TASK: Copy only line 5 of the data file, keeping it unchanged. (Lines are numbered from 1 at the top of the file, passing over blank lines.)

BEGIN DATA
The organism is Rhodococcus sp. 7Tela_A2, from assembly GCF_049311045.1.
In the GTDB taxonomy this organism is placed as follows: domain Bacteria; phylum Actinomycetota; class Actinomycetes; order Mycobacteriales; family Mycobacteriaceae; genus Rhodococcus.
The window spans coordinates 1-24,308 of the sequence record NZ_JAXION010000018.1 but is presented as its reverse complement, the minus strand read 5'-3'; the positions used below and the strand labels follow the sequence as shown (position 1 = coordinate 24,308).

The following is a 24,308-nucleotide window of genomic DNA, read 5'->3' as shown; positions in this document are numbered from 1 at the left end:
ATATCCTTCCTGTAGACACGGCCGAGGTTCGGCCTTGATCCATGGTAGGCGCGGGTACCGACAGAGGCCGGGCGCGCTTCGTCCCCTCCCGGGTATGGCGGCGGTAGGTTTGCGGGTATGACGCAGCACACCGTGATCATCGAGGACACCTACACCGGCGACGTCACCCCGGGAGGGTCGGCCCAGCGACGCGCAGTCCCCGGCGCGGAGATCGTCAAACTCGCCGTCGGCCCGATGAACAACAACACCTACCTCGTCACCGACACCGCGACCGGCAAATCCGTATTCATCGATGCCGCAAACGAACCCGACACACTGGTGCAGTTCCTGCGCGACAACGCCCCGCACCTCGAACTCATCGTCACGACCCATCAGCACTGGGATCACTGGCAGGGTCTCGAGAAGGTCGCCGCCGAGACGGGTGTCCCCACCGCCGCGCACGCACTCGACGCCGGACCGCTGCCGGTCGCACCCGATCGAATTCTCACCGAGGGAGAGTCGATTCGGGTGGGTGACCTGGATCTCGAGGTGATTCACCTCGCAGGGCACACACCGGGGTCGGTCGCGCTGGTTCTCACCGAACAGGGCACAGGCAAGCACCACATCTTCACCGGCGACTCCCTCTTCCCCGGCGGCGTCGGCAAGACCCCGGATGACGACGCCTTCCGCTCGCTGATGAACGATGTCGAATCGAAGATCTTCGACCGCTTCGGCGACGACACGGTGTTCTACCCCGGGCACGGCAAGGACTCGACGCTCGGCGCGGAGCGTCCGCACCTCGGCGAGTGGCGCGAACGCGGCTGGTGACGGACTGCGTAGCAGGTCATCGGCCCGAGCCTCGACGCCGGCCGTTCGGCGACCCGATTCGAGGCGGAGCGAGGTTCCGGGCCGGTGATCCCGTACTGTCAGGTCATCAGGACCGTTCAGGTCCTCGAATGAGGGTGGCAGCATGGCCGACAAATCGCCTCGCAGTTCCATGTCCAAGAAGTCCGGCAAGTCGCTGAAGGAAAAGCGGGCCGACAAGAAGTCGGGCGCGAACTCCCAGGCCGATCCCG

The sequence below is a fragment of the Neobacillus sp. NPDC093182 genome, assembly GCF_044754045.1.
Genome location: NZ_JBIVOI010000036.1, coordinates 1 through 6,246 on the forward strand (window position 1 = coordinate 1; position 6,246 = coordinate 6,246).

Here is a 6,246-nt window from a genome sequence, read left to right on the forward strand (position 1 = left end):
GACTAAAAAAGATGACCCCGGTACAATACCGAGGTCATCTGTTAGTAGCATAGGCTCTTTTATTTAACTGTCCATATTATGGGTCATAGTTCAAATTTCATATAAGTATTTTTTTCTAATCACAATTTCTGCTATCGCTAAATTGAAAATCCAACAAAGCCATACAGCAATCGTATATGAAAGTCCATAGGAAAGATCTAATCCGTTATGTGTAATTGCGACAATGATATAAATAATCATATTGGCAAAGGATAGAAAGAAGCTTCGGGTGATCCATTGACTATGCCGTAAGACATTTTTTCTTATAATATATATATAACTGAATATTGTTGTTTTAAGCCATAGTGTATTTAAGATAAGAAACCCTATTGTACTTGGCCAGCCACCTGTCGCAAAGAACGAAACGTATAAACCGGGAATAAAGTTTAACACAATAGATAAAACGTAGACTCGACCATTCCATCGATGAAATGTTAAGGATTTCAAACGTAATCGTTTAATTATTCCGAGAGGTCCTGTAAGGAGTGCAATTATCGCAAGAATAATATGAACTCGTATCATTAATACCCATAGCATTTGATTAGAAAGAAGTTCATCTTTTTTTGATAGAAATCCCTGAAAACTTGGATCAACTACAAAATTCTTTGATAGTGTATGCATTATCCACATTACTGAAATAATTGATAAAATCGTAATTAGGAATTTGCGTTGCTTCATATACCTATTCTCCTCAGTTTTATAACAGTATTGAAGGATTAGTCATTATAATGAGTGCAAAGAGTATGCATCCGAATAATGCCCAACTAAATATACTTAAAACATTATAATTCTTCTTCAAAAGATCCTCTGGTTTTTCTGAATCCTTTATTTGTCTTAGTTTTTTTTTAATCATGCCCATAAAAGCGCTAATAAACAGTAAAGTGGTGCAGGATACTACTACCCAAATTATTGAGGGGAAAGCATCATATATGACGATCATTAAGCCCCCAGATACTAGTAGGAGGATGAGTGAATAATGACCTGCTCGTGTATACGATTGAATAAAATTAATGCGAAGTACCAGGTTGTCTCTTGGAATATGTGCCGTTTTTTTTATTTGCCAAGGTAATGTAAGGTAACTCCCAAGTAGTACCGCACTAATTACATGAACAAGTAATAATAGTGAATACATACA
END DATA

ATATCCTTCCTGTAGACACGGCCGAGGTTCGGCCTTGATCCATGGTAGGCGCGGGTACCGACAGAGGCCGGGCGCGCTTCGTCCCCTCCCGGGTATGGCGGCGGTAGGTTTGCGGGTATGACGCAGCACACCGTGATCATCGAGGACACCTACACCGGCGACGTCACCCCGGGAGGGTCGGCCCAGCGACGCGCAGTCCCCGGCGCGGAGATCGTCAAACTCGCCGTCGGCCCGATGAACAACAACACCTACCTCGTCACCGACACCGCGACCGGCAAATCCGTATTCATCGATGCCGCAAACGAACCCGACACACTGGTGCAGTTCCTGCGCGACAACGCCCCGCACCTCGAACTCATCGTCACGACCCATCAGCACTGGGATCACTGGCAGGGTCTCGAGAAGGTCGCCGCCGAGACGGGTGTCCCCACCGCCGCGCACGCACTCGACGCCGGACCGCTGCCGGTCGCACCCGATCGAATTCTCACCGAGGGAGAGTCGATTCGGGTGGGTGACCTGGATCTCGAGGTGATTCACCTCGCAGGGCACACACCGGGGTCGGTCGCGCTGGTTCTCACCGAACAGGGCACAGGCAAGCACCACATCTTCACCGGCGACTCCCTCTTCCCCGGCGGCGTCGGCAAGACCCCGGATGACGACGCCTTCCGCTCGCTGATGAACGATGTCGAATCGAAGATCTTCGACCGCTTCGGCGACGACACGGTGTTCTACCCCGGGCACGGCAAGGACTCGACGCTCGGCGCGGAGCGTCCGCACCTCGGCGAGTGGCGCGAACGCGGCTGGTGACGGACTGCGTAGCAGGTCATCGGCCCGAGCCTCGACGCCGGCCGTTCGGCGACCCGATTCGAGGCGGAGCGAGGTTCCGGGCCGGTGATCCCGTACTGTCAGGTCATCAGGACCGTTCAGGTCCTCGAATGAGGGTGGCAGCATGGCCGACAAATCGCCTCGCAGTTCCATGTCCAAGAAGTCCGGCAAGTCGCTGAAGGAAAAGCGGGCCGACAAGAAGTCGGGCGCGAACTCCCAGGCCGATCCCG